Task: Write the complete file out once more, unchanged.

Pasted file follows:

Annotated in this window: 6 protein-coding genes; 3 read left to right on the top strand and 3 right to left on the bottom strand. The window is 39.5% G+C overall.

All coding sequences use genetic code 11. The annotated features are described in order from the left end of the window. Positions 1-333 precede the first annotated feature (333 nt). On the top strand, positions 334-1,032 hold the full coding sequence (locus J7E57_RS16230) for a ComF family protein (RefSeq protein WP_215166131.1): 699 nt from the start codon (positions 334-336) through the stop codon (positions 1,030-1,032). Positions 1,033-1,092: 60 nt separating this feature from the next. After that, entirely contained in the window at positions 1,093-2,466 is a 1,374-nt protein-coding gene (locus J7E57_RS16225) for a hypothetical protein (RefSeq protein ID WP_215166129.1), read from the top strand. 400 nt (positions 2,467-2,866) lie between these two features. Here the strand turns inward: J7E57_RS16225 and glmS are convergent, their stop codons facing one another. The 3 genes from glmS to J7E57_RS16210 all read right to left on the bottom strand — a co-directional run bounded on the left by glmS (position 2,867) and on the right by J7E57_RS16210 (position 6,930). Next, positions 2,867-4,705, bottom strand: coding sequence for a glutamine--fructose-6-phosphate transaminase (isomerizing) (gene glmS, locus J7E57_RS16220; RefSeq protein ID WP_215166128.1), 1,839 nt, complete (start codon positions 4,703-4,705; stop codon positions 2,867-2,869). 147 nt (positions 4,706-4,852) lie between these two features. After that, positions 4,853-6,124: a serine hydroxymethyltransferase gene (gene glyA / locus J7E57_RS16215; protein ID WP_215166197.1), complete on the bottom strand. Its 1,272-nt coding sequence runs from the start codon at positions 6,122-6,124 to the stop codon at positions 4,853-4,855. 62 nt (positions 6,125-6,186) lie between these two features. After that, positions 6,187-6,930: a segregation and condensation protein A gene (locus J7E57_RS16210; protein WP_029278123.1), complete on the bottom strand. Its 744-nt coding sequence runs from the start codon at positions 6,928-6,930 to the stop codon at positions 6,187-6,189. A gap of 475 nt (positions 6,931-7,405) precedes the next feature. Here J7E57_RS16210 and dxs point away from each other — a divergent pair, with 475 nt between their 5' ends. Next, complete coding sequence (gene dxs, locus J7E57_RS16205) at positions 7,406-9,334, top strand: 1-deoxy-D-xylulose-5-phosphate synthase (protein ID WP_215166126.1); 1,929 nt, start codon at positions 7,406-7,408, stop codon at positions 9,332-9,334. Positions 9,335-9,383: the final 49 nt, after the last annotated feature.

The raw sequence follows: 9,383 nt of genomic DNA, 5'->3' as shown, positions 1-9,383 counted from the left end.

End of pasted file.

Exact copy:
Annotated in this window: 6 protein-coding genes; 3 read left to right on the top strand and 3 right to left on the bottom strand. The window is 39.5% G+C overall.

All coding sequences use genetic code 11. The annotated features are described in order from the left end of the window. Positions 1-333 precede the first annotated feature (333 nt). On the top strand, positions 334-1,032 hold the full coding sequence (locus J7E57_RS16230) for a ComF family protein (RefSeq protein WP_215166131.1): 699 nt from the start codon (positions 334-336) through the stop codon (positions 1,030-1,032). Positions 1,033-1,092: 60 nt separating this feature from the next. After that, entirely contained in the window at positions 1,093-2,466 is a 1,374-nt protein-coding gene (locus J7E57_RS16225) for a hypothetical protein (RefSeq protein ID WP_215166129.1), read from the top strand. 400 nt (positions 2,467-2,866) lie between these two features. Here the strand turns inward: J7E57_RS16225 and glmS are convergent, their stop codons facing one another. The 3 genes from glmS to J7E57_RS16210 all read right to left on the bottom strand — a co-directional run bounded on the left by glmS (position 2,867) and on the right by J7E57_RS16210 (position 6,930). Next, positions 2,867-4,705, bottom strand: coding sequence for a glutamine--fructose-6-phosphate transaminase (isomerizing) (gene glmS, locus J7E57_RS16220; RefSeq protein ID WP_215166128.1), 1,839 nt, complete (start codon positions 4,703-4,705; stop codon positions 2,867-2,869). 147 nt (positions 4,706-4,852) lie between these two features. After that, positions 4,853-6,124: a serine hydroxymethyltransferase gene (gene glyA / locus J7E57_RS16215; protein ID WP_215166197.1), complete on the bottom strand. Its 1,272-nt coding sequence runs from the start codon at positions 6,122-6,124 to the stop codon at positions 4,853-4,855. 62 nt (positions 6,125-6,186) lie between these two features. After that, positions 6,187-6,930: a segregation and condensation protein A gene (locus J7E57_RS16210; protein WP_029278123.1), complete on the bottom strand. Its 744-nt coding sequence runs from the start codon at positions 6,928-6,930 to the stop codon at positions 6,187-6,189. A gap of 475 nt (positions 6,931-7,405) precedes the next feature. Here J7E57_RS16210 and dxs point away from each other — a divergent pair, with 475 nt between their 5' ends. Next, complete coding sequence (gene dxs, locus J7E57_RS16205) at positions 7,406-9,334, top strand: 1-deoxy-D-xylulose-5-phosphate synthase (protein ID WP_215166126.1); 1,929 nt, start codon at positions 7,406-7,408, stop codon at positions 9,332-9,334. Positions 9,335-9,383: the final 49 nt, after the last annotated feature.

The raw sequence follows: 9,383 nt of genomic DNA, 5'->3' as shown, positions 1-9,383 counted from the left end.